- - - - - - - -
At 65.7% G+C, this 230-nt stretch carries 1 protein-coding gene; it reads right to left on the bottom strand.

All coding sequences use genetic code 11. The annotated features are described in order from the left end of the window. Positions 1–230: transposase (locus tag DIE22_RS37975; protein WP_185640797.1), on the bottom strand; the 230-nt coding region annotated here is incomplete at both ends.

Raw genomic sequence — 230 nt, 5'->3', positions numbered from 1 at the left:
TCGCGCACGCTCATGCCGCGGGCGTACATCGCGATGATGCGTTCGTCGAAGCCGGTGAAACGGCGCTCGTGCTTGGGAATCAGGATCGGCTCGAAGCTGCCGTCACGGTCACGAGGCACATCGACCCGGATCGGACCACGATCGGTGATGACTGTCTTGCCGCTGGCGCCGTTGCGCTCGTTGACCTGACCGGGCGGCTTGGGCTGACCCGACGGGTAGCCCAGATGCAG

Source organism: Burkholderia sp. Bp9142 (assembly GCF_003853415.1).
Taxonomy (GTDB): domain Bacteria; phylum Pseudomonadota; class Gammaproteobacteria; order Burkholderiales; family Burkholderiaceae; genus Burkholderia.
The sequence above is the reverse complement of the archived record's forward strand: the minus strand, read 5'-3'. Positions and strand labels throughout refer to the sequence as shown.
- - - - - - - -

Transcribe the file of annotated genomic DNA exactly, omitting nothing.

At 65.7% G+C, this 230-nt stretch carries 1 protein-coding gene; it reads right to left on the bottom strand.

All coding sequences use genetic code 11. The annotated features are described in order from the left end of the window. Positions 1–230: transposase (locus tag DIE22_RS37975; protein WP_185640797.1), on the bottom strand; the 230-nt coding region annotated here is incomplete at both ends.

Raw genomic sequence — 230 nt, 5'->3', positions numbered from 1 at the left:
TCGCGCACGCTCATGCCGCGGGCGTACATCGCGATGATGCGTTCGTCGAAGCCGGTGAAACGGCGCTCGTGCTTGGGAATCAGGATCGGCTCGAAGCTGCCGTCACGGTCACGAGGCACATCGACCCGGATCGGACCACGATCGGTGATGACTGTCTTGCCGCTGGCGCCGTTGCGCTCGTTGACCTGACCGGGCGGCTTGGGCTGACCCGACGGGTAGCCCAGATGCAG

Source organism: Burkholderia sp. Bp9142 (assembly GCF_003853415.1).
Taxonomy (GTDB): domain Bacteria; phylum Pseudomonadota; class Gammaproteobacteria; order Burkholderiales; family Burkholderiaceae; genus Burkholderia.
The sequence above is the reverse complement of the archived record's forward strand: the minus strand, read 5'-3'. Positions and strand labels throughout refer to the sequence as shown.